Hike Details: 8 miles one way; +3,800 feet, -500 feet; La Luz Trailhead to the Sandia Peak Tramway Observation Deck.  Then we took the tram down the mountain.

Map of the La Luz Trail (red line).  The trail climbs from the trailhead up to the visitor center and observation deck when the tram stops.

La Luz Trail Map (pdf)

Approximate elevation profile of the La Luz hike (sourced from

My friends and I were visiting New Mexico for a few days to see the famous Albuquerque International Balloon Fiesta.  On one of the days when we were not going to fiesta in the morning we decided to hike the La Luz Trail to get a little exercise and to try to see the balloons from atop the Sandia Mountains.  We did not have a car, so we took an Uber to the trailhead.  The Uber cost roughly $25, and the driver had no issues finding the La Luz Trailhead.  If you are carless, Uber or taxi is a great option.

Parking lot at the La Luz Trailhead with the Sandia Mountains in the background.
Sign at the La Luz Trailhead.
Follows all signs for the La Luz Trail or Trail number 137.

We initially planned to start the hike by 6:30 – 7:00 am so we could be on the trail when the hot air balloon Mass Ascension was beginning.  However, we got a bit of a late start and started hiking at 7:45 am.  Luckily, we were still able to see the balloons along the first several miles of the trail and didn’t miss too much.  The balloons take off from fairly far away, so they look small in the distance.  But, the sight is really neat, and it was very cool to see hundreds of balloons rising above Albuquerque.

Hot air balloons over Albuquerque in the distance as seen from near the trailhead.

From the very beginning, the trail climbs steadily upward.  The first ~3 miles of the hike are exposed with no tree cover.  Since we left early in the morning, we were in the shade for this portion of the hike as the sun was still behind the Sandia Mountains.  The beginning of the hike is not the most beautiful, but you are treated with views of Albuquerque and the Rio Grande Valley as you hike upward.  There are also plenty of interesting looking cacti and other desert plants along the trail.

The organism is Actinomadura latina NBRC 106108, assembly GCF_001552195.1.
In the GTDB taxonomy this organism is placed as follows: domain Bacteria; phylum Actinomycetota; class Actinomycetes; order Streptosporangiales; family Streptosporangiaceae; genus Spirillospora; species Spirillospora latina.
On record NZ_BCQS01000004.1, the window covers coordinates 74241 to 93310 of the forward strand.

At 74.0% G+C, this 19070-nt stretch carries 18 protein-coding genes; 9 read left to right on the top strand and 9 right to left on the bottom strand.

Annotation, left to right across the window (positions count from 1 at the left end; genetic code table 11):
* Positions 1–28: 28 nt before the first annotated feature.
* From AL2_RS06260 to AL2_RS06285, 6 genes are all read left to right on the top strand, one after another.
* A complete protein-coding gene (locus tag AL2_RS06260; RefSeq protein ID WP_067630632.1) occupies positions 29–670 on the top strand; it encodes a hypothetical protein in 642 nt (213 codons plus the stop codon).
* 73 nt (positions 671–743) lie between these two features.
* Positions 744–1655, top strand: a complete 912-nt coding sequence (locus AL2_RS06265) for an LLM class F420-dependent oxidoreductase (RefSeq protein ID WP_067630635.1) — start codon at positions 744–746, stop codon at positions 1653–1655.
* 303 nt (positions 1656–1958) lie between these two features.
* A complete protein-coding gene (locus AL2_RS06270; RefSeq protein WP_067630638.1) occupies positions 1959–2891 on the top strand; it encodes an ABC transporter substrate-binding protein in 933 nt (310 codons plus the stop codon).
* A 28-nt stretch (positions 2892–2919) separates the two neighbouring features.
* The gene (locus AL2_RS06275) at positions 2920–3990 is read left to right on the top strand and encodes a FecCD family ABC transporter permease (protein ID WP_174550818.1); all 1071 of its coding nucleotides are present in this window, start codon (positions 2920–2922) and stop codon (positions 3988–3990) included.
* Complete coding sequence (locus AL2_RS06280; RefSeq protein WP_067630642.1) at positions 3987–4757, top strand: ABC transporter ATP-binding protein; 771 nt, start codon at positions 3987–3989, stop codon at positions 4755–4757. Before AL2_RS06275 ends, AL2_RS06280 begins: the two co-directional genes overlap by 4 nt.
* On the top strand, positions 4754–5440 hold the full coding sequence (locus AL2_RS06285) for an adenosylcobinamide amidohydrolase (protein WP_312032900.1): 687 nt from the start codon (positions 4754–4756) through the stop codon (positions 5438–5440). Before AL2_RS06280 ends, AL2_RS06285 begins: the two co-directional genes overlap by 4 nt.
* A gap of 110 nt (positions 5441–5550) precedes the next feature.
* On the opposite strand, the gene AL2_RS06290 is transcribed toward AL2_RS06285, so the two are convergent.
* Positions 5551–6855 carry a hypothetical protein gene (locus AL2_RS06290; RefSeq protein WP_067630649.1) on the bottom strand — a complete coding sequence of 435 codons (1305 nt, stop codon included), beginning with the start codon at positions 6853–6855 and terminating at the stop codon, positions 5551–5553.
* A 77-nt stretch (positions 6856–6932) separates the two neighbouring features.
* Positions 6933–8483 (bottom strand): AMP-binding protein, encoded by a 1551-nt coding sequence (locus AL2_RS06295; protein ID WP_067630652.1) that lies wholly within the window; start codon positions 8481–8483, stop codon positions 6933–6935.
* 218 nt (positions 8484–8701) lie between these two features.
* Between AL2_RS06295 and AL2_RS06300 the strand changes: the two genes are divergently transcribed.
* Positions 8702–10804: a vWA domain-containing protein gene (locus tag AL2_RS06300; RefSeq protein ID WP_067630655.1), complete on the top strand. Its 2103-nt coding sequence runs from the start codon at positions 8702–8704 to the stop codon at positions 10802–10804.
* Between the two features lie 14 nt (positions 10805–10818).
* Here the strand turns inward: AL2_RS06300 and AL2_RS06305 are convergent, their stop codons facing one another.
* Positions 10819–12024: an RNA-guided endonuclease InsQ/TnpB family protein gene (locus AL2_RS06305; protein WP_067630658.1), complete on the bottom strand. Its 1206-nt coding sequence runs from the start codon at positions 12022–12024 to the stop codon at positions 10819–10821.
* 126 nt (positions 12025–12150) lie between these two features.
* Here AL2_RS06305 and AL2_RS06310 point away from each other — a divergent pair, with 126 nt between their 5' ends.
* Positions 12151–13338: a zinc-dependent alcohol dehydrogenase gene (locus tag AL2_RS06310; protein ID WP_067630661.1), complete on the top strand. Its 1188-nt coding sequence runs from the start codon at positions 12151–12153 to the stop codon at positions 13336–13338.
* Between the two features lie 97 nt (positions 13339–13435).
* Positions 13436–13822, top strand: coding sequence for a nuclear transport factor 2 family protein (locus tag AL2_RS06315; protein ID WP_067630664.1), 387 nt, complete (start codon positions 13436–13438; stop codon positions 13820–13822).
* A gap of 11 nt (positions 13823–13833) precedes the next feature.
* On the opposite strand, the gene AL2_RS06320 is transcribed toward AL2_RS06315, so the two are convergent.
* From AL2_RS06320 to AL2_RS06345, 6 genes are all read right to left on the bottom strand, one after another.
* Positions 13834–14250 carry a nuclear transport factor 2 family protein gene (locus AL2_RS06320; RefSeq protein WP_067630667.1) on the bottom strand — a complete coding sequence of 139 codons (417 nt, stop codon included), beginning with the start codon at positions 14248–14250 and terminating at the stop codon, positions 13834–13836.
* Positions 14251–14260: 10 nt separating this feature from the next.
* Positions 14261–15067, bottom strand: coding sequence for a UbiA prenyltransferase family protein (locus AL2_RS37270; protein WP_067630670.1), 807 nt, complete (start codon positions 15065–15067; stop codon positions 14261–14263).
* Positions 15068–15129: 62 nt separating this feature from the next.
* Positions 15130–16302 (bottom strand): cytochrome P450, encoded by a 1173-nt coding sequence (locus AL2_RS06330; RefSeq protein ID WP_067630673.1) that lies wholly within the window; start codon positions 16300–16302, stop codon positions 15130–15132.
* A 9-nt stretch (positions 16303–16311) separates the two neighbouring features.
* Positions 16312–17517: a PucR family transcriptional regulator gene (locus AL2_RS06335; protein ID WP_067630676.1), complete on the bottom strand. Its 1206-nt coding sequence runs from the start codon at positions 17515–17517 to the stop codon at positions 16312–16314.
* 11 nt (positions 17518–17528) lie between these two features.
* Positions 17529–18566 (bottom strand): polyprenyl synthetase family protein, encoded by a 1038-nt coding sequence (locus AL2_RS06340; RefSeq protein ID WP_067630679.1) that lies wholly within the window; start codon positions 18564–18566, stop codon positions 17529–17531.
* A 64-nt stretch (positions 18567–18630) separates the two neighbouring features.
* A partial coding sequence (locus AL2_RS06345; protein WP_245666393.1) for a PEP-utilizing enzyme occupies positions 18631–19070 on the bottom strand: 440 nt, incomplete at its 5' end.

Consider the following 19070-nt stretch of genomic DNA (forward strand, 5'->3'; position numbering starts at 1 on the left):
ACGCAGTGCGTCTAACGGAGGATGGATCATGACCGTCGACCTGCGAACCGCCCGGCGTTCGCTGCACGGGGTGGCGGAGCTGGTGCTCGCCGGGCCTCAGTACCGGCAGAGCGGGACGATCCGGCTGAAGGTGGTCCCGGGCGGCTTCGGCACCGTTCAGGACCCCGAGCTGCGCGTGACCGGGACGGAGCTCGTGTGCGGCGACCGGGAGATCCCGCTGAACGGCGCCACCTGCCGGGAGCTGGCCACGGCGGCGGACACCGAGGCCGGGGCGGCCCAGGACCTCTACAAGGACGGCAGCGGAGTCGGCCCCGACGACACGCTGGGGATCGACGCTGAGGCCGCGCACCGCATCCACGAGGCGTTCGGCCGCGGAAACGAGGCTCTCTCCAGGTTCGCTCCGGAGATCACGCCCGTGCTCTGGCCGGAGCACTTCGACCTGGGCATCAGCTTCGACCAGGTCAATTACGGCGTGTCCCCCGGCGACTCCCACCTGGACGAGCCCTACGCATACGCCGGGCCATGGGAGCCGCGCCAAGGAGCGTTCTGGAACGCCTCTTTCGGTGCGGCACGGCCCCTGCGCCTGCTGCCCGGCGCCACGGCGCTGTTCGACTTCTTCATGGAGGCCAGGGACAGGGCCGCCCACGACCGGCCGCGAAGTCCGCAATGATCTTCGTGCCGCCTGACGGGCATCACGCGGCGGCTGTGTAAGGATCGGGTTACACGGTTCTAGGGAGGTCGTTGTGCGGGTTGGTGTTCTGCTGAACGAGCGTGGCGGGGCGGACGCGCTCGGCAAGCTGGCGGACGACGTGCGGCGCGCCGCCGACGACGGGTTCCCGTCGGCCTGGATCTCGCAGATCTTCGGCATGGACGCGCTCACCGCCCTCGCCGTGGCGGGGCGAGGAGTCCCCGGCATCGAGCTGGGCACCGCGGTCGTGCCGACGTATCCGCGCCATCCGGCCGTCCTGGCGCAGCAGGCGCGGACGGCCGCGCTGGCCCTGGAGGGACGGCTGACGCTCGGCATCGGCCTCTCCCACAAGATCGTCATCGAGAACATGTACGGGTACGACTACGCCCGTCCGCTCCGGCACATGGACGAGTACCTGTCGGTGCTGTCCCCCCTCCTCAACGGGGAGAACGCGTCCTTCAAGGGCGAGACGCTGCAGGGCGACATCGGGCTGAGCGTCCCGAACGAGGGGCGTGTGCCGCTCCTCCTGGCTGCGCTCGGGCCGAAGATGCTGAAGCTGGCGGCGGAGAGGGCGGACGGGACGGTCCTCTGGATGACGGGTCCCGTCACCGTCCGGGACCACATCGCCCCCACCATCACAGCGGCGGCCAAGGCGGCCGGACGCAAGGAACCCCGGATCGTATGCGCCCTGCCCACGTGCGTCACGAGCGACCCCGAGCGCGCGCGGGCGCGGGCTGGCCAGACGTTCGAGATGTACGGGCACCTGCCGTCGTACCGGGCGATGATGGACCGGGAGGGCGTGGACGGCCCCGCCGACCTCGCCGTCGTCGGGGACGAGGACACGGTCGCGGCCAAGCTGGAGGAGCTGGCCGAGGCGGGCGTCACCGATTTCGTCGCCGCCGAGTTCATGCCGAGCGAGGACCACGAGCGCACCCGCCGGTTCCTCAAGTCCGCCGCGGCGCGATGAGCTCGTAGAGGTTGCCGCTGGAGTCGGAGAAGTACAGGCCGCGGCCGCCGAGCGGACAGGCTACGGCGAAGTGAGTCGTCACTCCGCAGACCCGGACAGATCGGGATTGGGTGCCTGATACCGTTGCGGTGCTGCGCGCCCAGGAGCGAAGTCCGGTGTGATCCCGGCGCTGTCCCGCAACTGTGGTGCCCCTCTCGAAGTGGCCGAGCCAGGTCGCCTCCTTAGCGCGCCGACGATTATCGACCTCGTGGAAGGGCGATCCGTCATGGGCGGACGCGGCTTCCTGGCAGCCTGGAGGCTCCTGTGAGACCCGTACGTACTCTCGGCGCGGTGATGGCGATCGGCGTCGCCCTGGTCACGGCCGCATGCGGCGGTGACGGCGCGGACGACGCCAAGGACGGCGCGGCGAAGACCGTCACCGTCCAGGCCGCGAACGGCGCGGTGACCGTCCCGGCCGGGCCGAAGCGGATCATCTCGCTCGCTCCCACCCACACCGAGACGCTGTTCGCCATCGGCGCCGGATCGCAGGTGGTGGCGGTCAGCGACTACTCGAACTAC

Beginning the climb up the La Luz Trail. (pictured: Osprey Escapist 25 Daypack)
View looking Northwest along the trail.
Cactus along the La Luz Trail.
There are several types of cacti along the La Luz Trail.
The beginning section of the La Luz Trail had great views of the Albuquerque International Balloon Festival.
A junction with the trail that leads to the tram.  This is ~1 mile into the hike.
Looking ahead to where the La Luz Trail climbs.
A yucca plant along the trail.
Along the trail there are several spots that provide nice views of the city below.  The balloons were in the air for several hours.
After the first few miles, the trail begins to get closer to the rock cliffs in the Sandia Mountains.
Looking up towards the Sandia Crest, which sits at ~10,650 feet.  The trail does not climb all the way up the crest, but you have the option to hike there from the top.

After about the 3 mile mark, the trail begins to get closer to some of the large steep rock features on the mountain.  The temperature will drop, and the scenery becomes more dramatic as the trail meanders up the mountain.  Along this middle portion of the trail you pass through a variety of trees and can see groups of brightly colored Aspen trees.  Through miles 4-6.5, the trail passes through a transition zone when the foliage changes from a desert landscape to a cool Canadian Forest with Aspen, Pine, and Spruce trees.  As you pass through the forest you also hike across several several large scree debris fields where large pieces of rock have slid down the mountain.  The footing in these sections is not too bad, and it is cool to look up at the slides.

Near mile 3 where the trail begins to meander through some cliffs.
The foliage starts to change from desert scrub to a forest with Pines.
A view of the transition zone where the foliage changes to a forest as you go up in elevation.
Looking ahead at the intimidating peaks.
Looking up at the Sandia Crest as the trail wraps around to the side of it.
Every now and then you can take a break and look back down at Albuquerque.
The La Luz Trail begins to meander through a forest and temperature drops after mile 4.
The La Luz Trail then meanders through a valley between some steep rock structures.
A section of the La Luz Trail where you walk over one of the scree slide zones.
Around mile 5 you walk through a forest with Aspen trees other beautiful scenery.
Aspen trees, cairns, and part of Sandia Crest in the background.
Walking across one of the switchbacks that goes over a scree slide zone. (pictured: prAna Men’s Stretch Zion Pants)
Looking ahead at the scattered Aspen trees.
Looking up at one of the scree zones along the trail.

From miles 6.5 to 8, the trail begins to level out and traverses the Sandia Crest.  Follow signs that lead to the tram unless you have specifically planned to take a side trip.  There are other trails near the top of the crest that will lead you far from the tram if you are not prepared.  As you approach the tram, the views are great.  Around the 7 mile mark there is a junction for a trail to the Kiwanis Cabin.  This cabin is located at the top of a crest at about 10,600 feet.  We did not hike here and instead went straight to the observation deck next to the tram.  If you hike to the cabin, it adds an extra ~1.5 miles round trip from the junction.

There is a sign and a viewpoint at about the 6.5 mile mark.  From this point on, the trail starts to level out.